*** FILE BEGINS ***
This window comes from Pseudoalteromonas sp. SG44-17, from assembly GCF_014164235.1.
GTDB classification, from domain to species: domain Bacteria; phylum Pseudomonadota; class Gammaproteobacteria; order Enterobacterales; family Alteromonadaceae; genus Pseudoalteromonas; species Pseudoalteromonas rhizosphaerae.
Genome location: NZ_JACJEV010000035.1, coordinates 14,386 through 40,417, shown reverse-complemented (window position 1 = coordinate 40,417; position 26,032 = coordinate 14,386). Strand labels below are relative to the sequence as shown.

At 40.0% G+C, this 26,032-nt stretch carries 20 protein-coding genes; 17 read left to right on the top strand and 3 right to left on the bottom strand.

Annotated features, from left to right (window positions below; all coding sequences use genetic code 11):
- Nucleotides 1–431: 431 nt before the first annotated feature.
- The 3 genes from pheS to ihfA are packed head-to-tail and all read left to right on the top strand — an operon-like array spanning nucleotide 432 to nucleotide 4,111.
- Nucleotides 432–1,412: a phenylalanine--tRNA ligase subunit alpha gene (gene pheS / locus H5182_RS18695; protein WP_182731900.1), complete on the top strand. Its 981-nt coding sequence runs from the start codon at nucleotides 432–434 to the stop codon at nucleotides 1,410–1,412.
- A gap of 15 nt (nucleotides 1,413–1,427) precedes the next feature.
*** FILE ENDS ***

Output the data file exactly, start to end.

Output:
This window comes from Pseudoalteromonas sp. SG44-17, from assembly GCF_014164235.1.
GTDB classification, from domain to species: domain Bacteria; phylum Pseudomonadota; class Gammaproteobacteria; order Enterobacterales; family Alteromonadaceae; genus Pseudoalteromonas; species Pseudoalteromonas rhizosphaerae.
Genome location: NZ_JACJEV010000035.1, coordinates 14,386 through 40,417, shown reverse-complemented (window position 1 = coordinate 40,417; position 26,032 = coordinate 14,386). Strand labels below are relative to the sequence as shown.

At 40.0% G+C, this 26,032-nt stretch carries 20 protein-coding genes; 17 read left to right on the top strand and 3 right to left on the bottom strand.

Annotated features, from left to right (window positions below; all coding sequences use genetic code 11):
- Nucleotides 1–431: 431 nt before the first annotated feature.
- The 3 genes from pheS to ihfA are packed head-to-tail and all read left to right on the top strand — an operon-like array spanning nucleotide 432 to nucleotide 4,111.
- Nucleotides 432–1,412: a phenylalanine--tRNA ligase subunit alpha gene (gene pheS / locus H5182_RS18695; protein WP_182731900.1), complete on the top strand. Its 981-nt coding sequence runs from the start codon at nucleotides 432–434 to the stop codon at nucleotides 1,410–1,412.
- A gap of 15 nt (nucleotides 1,413–1,427) precedes the next feature.